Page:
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View: Asset managers neglect data at their own peril

By Tahmina Mannan FE Research and Opinions

Updated on Wednesday, 24 February, 2016

If knowledge is power, then in our modern technological times, data is surely king. Everywhere we look, we see marketeers and retailers alike harnessing the power of data to understand the consumer.


This change, quite evident in wider society, has not escaped the asset management industry – the need for advanced data tools to support the asset management industry to meet its rather multi-faceted needs is greater than ever. And in the heart of it lies the mountain of growing data that the industry currently relies on, with its importance further bellied by recent changes to the regulatory framework.

Part of a series of wider reforms, the Financial Conduct Authority has, through a review into this industry (SYSC 4.1.1), cast its gaze to the asset management industry and the impact mis-managed data has on market transparency.

“1) A firm must have robust governance arrangements, which include a clear organisational structure with well defined, transparent and consistent lines of responsibility, effective processes to identify, manage, monitor and report the risks it is or might be exposed to, and internal control mechanisms, including sound administrative and accounting procedures and effective control and safeguard arrangements for information processing systems.”

While that may be relatively easy to interpret as this industry really needs to be accountable for the way it uses and distributes data - the odious process of implementing an adequate system on the other hand has always been somewhat trickier.

Research carried out by State Street last year found that 93 per cent of asset managers surveyed pointed to their data as a strategic priority, but the majority also stated that they are playing catch-up on data, especially as often their internal systems no-longer fulfil their data needs.

In fact, the desire to get clean and reliable data is the ultimate goal, or should be, for most fund groups - especially now. Since the implementation of the retail distribution review, FE has lost count of the number of times managers have said that they have needed to take a more active role in their quant screening, where before they had a whole armour of corporate hospitality and sales bells and whistles.

Good data attracts investors in the post-RDR land. Rankings and numbers count, now more than ever.
Good data also drives better transparency to the market, and boosts investor confidence and trust at a time when the financial industry as a whole is still viewed rather suspiciously.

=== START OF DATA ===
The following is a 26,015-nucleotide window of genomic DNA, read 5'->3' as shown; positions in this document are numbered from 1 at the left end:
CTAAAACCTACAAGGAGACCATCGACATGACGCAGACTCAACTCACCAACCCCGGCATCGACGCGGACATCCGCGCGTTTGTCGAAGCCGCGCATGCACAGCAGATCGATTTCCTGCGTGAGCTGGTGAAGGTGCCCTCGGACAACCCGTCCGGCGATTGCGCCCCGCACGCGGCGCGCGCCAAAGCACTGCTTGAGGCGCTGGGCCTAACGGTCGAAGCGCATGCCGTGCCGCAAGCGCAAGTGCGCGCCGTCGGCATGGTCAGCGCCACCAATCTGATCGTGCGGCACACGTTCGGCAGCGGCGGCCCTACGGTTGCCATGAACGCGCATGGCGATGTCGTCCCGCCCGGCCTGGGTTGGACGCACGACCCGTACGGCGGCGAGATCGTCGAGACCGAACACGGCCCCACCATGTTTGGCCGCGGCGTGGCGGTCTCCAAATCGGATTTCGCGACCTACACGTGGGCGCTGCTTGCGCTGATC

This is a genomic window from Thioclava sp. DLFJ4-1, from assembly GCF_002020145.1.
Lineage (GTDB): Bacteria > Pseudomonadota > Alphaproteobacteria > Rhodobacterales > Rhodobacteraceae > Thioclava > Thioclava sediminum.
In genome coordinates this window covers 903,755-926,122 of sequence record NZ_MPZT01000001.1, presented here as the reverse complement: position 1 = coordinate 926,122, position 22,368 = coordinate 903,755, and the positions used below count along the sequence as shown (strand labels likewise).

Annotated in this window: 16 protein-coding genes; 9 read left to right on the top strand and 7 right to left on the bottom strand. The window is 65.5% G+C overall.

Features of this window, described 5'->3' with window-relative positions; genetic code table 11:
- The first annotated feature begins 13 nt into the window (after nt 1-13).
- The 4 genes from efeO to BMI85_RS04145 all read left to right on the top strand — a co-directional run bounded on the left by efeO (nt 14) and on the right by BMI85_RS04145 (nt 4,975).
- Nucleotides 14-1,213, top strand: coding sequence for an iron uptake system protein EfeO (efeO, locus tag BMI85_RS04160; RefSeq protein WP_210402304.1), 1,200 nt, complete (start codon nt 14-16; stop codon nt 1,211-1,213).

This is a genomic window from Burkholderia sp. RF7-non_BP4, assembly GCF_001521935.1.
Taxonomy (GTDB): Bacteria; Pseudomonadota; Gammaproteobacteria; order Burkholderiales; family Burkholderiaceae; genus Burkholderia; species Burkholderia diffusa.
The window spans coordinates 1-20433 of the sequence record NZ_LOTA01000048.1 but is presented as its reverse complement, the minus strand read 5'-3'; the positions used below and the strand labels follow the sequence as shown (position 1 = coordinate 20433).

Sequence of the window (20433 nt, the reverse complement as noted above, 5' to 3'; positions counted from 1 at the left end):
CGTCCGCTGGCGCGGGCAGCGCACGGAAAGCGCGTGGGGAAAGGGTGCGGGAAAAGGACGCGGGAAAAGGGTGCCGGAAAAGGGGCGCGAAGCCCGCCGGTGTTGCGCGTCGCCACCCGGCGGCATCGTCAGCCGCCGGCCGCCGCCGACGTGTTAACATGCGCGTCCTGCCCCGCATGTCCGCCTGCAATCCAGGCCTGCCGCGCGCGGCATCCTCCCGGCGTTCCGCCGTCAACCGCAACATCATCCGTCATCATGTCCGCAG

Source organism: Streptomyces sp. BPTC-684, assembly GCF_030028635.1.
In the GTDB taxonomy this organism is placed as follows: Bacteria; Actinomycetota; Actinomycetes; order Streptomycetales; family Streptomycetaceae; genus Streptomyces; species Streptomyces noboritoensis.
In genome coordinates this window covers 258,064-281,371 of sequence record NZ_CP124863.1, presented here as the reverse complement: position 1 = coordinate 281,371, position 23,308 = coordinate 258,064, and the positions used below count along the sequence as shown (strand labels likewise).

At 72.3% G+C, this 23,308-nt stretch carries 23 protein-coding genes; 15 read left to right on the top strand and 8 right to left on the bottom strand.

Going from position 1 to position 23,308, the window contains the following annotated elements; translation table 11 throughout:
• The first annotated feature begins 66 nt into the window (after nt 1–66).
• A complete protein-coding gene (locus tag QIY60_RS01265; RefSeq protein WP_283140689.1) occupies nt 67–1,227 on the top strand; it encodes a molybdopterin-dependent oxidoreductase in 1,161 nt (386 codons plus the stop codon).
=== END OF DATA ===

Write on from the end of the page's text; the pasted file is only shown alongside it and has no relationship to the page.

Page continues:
But the very nature of data itself lends to difficulties in collating, cleaning and distributing data effectively. It is more often than not time- and labour-intensive, not to mention an on-going costly process. The added pressures of the changing regulatory landscape (although very much welcome to help move us towards a better, transparent market) – piles on even more pressure to get data right.

With these struggles and changes in mind, an increasing number of fund groups are opting to outsource their data needs to services such as FE Precision +, Kneip, FundConnect – products whose services help disseminate data across platforms and vendors.

FE Precision + - a newly launched service which acts as a one-stop shop, if you will, goes a few steps further with an asset manager’s data. The service takes the data, cleans and validates it, then distributes it to the sources at a pre-set time across different regulatory jurisdictions - all in a flexible package to cater for the asset manager’s needs.
Uniquely, it does not force the manager to secede all control over their data but is in constant contact with the fund group – to highlight issues in order to keep the managers in the loop. And attention needs to be paid to this part because it is important.

The FCA, in its review, stated although it recognises “the merits of specialisation, scale and automation in data processing… asset managers should remain alert to the risks of surrendering too much control over key data and mitigate these accordingly.”

There’s no denying that we need to be vigilant in addressing the issues surrounding data because it is intrinsically tied to how successful the asset management industry is over the coming years.
Improving data and properly tapping into the full marketing and investing potential of clean data will be key to survival.

Only through the right tools to get to accuracy and timeliness will asset managers gain competitive advantage in an investment environment that grows more complex and challenging every day.
Ultimately, harnessing the power of good data management will give those taking the right steps greater mastery of their market.